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Prabowo's rivals and monitoring groups have alleged voting fraud in the Indonesian election, so can the results be annulled?

ABC News - February 23, 2024

Hellena Souisa – Indonesians have voted for their next president, but there's yet to be an official announcement of who has won as vote counting continues.

Informal tallies, known as the quick count – which uses large samples of votes from polling stations – and the ongoing real count, have indicated who is in line to take over from Joko Widodo.

As the official results are being sorted, several civil organisations and some candidates' campaign teams have alleged election fraud.

Who is leading the vote count?

According to the official count by the General Election Commission, Prabowo Subianto, who is paired with Mr Widodo's son, Gibran Rakabuming Raka, is leading.

Of the 74.21 per cent of total votes that have been counted as of Thursday afternoon, Mr Subianto is ahead with 58.8 per cent of the votes, followed by Anies Baswedan with 24.1 per cent, and Ganjar Pranowo with 17 per cent.

But organisations monitoring the election have claimed there are several anomalies indicating potential fraud in this election.

What are the allegations?

Several civil society organisations have alleged election fraud across almost all provinces in Indonesia before, during, and after votes were cast.

They said that before voting, many local authorities were found to have been influencing voters to choose a specific pair of candidates.

"This was done both indirectly through soft approaches and directly with verbal threats," said Okky Madasari, a novelist and sociologist who runs OM Institute, a research-based organisation.

She said local leaders were also trying to sway people by giving away bags filled with groceries or cash.

Ms Madasari said bribes were also paid by heads of religious boarding schools to students, ranging from hundreds of thousands of rupiahs to Rp1 million (about $100) per person, to have them vote for a certain candidate.

Indonesians are eligible to vote once they turn 17.

"We found local authorities' intervention to be a key factor in influencing voters' decisions," she said.

This is in line with the findings of the National Human Rights Commission (Komnas HAM), that many state officials were not neutral during the elections.

Luky Djani from Jaga Pemilu (Guard the Election), run by election monitoring volunteers, said he had received about 300 reports of alleged violations.

Among them were allegations ballots had been completed before the day of the election, and that incorrect results were taken from polling stations, skyrocketing votes for certain candidates – mostly for Mr Subianto and Mr Raka.

Feri Amsari, a researcher at the Centre for Constitutional Studies at Andalas University, said there were indications of fraud even before the election.

Mr Widodo's government ramped up its rice social assistance program and raised the salaries of officials and civil servants, including members of the General Election Commission and the Election Supervisory Body, days before voting day.

"This is unhealthy for democracy because such policies could benefit the incumbent's son – who is running in the presidential contest," Mr Amsari said.

The government has denied that any one candidate benefits from the social assistance programme, while Mr Widodo has asked all parties not to merely complain about the allegations.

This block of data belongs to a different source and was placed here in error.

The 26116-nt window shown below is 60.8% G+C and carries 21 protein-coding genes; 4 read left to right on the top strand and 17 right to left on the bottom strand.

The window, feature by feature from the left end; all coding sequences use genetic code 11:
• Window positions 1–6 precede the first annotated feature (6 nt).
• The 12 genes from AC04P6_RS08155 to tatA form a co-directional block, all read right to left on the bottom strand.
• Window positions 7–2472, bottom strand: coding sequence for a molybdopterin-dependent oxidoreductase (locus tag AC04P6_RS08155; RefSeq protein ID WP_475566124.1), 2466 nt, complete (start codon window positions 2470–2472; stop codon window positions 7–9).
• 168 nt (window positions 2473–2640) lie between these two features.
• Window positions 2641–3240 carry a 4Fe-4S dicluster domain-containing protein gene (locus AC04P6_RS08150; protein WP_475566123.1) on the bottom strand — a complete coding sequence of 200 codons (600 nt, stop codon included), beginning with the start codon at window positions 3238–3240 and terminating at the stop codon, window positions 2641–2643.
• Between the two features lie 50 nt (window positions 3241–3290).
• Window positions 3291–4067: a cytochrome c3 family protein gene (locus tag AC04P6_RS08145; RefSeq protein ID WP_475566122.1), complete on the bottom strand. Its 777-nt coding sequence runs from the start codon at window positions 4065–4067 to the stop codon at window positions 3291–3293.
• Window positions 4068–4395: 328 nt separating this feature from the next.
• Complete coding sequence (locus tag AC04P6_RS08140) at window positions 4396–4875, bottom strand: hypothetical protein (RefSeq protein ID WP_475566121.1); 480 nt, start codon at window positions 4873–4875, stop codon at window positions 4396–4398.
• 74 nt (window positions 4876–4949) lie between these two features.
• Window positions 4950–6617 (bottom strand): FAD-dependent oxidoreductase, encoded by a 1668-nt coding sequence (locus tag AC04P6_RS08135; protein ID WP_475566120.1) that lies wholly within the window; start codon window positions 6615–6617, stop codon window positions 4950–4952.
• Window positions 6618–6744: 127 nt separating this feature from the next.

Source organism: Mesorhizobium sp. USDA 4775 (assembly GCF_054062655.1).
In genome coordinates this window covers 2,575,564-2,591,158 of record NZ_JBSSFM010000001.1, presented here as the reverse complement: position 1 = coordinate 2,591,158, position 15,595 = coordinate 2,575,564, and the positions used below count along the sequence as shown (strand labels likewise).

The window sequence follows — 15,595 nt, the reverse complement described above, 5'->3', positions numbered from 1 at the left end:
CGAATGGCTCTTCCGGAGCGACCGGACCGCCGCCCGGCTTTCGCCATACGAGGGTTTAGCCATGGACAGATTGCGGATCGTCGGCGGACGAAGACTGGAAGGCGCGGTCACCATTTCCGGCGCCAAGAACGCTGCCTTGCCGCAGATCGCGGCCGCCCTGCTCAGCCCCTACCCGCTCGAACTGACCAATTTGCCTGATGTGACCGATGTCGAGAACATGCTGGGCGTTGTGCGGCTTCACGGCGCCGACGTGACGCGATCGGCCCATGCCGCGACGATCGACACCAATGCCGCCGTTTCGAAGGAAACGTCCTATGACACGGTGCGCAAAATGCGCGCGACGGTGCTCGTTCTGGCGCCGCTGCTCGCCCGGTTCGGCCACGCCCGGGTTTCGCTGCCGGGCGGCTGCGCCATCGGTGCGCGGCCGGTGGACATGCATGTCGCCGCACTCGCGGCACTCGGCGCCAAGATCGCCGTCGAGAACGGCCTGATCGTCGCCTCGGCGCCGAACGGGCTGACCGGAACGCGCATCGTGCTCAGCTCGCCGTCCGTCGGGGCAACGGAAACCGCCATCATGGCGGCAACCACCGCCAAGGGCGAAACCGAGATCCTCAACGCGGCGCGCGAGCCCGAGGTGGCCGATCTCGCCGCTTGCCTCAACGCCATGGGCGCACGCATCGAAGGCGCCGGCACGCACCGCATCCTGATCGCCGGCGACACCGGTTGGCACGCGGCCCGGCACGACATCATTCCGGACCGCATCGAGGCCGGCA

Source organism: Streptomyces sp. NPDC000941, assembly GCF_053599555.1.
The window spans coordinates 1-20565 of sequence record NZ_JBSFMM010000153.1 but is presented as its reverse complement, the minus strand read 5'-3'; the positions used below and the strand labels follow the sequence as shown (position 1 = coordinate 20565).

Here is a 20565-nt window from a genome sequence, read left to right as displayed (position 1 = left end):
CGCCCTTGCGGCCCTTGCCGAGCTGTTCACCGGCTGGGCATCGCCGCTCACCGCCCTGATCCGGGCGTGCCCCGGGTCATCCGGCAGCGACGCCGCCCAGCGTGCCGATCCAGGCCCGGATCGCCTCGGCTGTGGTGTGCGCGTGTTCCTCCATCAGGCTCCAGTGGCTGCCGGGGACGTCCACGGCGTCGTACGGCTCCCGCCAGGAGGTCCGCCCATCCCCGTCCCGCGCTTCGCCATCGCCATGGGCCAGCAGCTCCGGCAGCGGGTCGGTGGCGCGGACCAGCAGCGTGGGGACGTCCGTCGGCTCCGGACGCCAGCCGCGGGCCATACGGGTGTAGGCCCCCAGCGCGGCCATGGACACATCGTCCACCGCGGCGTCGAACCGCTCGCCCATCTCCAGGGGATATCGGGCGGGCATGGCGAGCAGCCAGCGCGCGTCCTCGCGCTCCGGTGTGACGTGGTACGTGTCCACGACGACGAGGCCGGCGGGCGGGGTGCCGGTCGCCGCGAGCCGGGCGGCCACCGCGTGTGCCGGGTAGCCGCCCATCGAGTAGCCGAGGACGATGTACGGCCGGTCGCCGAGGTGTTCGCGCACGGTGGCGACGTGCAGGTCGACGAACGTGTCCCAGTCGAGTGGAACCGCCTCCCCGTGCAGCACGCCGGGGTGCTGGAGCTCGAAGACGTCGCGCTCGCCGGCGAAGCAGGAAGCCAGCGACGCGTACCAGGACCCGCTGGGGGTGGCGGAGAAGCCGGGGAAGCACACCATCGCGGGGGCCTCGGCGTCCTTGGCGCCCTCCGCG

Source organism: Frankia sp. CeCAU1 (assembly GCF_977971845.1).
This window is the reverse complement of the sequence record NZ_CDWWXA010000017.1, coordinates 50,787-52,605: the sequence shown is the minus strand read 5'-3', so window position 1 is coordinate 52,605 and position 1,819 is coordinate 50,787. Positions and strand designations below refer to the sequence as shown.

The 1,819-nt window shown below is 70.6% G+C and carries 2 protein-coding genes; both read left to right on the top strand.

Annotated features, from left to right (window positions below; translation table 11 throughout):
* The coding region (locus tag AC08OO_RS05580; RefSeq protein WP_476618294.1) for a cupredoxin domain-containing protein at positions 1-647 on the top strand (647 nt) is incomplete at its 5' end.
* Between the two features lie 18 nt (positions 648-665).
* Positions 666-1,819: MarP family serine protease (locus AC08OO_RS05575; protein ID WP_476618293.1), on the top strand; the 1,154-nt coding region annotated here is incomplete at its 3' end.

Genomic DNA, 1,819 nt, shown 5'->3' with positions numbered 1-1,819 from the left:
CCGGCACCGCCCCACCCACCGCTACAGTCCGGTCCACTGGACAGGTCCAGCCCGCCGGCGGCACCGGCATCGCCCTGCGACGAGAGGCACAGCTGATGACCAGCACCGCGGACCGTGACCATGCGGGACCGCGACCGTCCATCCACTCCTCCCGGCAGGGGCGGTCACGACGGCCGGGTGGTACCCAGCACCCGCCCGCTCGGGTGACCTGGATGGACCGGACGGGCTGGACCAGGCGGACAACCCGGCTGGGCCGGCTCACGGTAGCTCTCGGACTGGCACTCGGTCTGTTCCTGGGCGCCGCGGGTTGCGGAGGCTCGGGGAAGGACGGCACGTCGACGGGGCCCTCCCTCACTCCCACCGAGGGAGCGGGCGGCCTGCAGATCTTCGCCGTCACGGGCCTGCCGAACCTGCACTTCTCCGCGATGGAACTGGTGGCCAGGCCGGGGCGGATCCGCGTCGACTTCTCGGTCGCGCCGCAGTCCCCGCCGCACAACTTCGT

"Don't just shout about cheating," Mr Widodo said. "If there is evidence, take it to the Election Supervisory Body, take it to the Constitutional Court."

What do the candidates say?

Ganjar Pranowo received the fewest votes, according to the ongoing count. He was the first candidate to comment on the results.

"Do you believe that I only got such few votes?" Mr Pranowo asked reporters last week.

Mr Pranowo's campaign team this week formed a group to investigate the alleged election fraud.

Mr Pranowo also encouraged the two political parties that back him to use their parliamentary right of inquiry to dig into the claims.

Another presidential candidate, Anies Baswedan, has similar concerns.

"We found the biggest problem was not in the voting booths, but in the pre-voting activities," Mr Baswedan said on Tuesday. "This finding is ... worrying."

Mr Baswedan said his legal team was collecting all available data so the public could "get accurate, thorough, and verified information".

He has also said he will support any inquiry launched by the parties that support his opponent, Mr Pranowo.

Mr Subianto's national campaign team denied there had been election fraud behind his victory.

"We will prove that these assumptions and accusations are not true," said Ahmad Muzani, the vice-chairman of the campaign team.

Can the election results be annulled?

In short – yes. The election law states that severe election violations can result in the disqualification of candidates.

Constitutional law expert from Gadjah Mada University, Dr Herlambang Wiratraman, believes the 2024 election results can be justifiably annulled.

"This election started from a process that involved so many manipulations, and the fraud occurred long before the voting," Dr Wiratraman told ABC.

"So with the framework of thinking about structured, systematic, and massive [fraud], the election results can already be annulled."

The final vote count, which is expected to be announced by the General Election Commission on March 20, can be disputed.

But the Constitutional Court, which would oversee such matters, has so far only played a role in mediating vote-count discrepancies, according to Dr Wiratraman.

He said it has never taken the initiative to uncover cases of fraud – as required by the law.

Dr Wiratraman added the only other option was to go through the parliamentary right of inquiry.

Source: https://www.abc.net.au/news/2024-02-23/indonesia-election-result-fraud-prabowo-vote-count/10349378